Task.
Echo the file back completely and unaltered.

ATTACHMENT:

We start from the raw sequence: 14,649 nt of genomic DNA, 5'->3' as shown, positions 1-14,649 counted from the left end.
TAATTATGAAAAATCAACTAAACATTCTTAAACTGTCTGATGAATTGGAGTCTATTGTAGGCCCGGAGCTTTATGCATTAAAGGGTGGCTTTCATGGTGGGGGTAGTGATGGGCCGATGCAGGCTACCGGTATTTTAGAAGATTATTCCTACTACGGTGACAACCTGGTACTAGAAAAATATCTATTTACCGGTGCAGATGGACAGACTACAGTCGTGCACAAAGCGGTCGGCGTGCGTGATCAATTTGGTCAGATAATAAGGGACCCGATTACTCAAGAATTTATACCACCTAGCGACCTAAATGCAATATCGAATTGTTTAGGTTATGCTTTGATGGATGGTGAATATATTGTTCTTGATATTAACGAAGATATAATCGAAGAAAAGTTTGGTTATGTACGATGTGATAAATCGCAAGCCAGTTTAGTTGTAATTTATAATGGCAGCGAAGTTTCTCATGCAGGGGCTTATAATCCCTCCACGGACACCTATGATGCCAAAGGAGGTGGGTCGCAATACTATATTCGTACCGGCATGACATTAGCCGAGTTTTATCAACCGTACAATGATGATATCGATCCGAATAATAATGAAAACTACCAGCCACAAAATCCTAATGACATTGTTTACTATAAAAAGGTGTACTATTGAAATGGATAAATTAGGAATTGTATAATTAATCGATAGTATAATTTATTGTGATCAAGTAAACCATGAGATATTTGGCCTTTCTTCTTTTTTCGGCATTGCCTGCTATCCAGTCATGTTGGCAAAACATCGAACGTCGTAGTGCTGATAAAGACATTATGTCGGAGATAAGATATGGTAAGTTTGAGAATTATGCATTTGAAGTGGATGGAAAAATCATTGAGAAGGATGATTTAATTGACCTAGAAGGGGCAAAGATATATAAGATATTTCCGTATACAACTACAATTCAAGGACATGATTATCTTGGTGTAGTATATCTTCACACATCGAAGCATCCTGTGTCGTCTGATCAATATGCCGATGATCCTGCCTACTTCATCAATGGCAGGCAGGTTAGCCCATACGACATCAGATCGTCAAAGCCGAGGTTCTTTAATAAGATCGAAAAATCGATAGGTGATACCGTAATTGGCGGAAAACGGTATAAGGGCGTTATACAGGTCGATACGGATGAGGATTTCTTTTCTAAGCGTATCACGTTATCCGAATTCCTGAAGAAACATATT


We start from the raw sequence: 14,649 nt of genomic DNA, 5'->3' as shown, positions 1-14,649 counted from the left end.
TAATTATGAAAAATCAACTAAACATTCTTAAACTGTCTGATGAATTGGAGTCTATTGTAGGCCCGGAGCTTTATGCATTAAAGGGTGGCTTTCATGGTGGGGGTAGTGATGGGCCGATGCAGGCTACCGGTATTTTAGAAGATTATTCCTACTACGGTGACAACCTGGTACTAGAAAAATATCTATTTACCGGTGCAGATGGACAGACTACAGTCGTGCACAAAGCGGTCGGCGTGCGTGATCAATTTGGTCAGATAATAAGGGACCCGATTACTCAAGAATTTATACCACCTAGCGACCTAAATGCAATATCGAATTGTTTAGGTTATGCTTTGATGGATGGTGAATATATTGTTCTTGATATTAACGAAGATATAATCGAAGAAAAGTTTGGTTATGTACGATGTGATAAATCGCAAGCCAGTTTAGTTGTAATTTATAATGGCAGCGAAGTTTCTCATGCAGGGGCTTATAATCCCTCCACGGACACCTATGATGCCAAAGGAGGTGGGTCGCAATACTATATTCGTACCGGCATGACATTAGCCGAGTTTTATCAACCGTACAATGATGATATCGATCCGAATAATAATGAAAACTACCAGCCACAAAATCCTAATGACATTGTTTACTATAAAAAGGTGTACTATTGAAATGGATAAATTAGGAATTGTATAATTAATCGATAGTATAATTTATTGTGATCAAGTAAACCATGAGATATTTGGCCTTTCTTCTTTTTTCGGCATTGCCTGCTATCCAGTCATGTTGGCAAAACATCGAACGTCGTAGTGCTGATAAAGACATTATGTCGGAGATAAGATATGGTAAGTTTGAGAATTATGCATTTGAAGTGGATGGAAAAATCATTGAGAAGGATGATTTAATTGACCTAGAAGGGGCAAAGATATATAAGATATTTCCGTATACAACTACAATTCAAGGACATGATTATCTTGGTGTAGTATATCTTCACACATCGAAGCATCCTGTGTCGTCTGATCAATATGCCGATGATCCTGCCTACTTCATCAATGGCAGGCAGGTTAGCCCATACGACATCAGATCGTCAAAGCCGAGGTTCTTTAATAAGATCGAAAAATCGATAGGTGATACCGTAATTGGCGGAAAACGGTATAAGGGCGTTATACAGGTCGATACGGATGAGGATTTCTTTTCTAAGCGTATCACGTTATCCGAATTCCTGAAGAAACATATT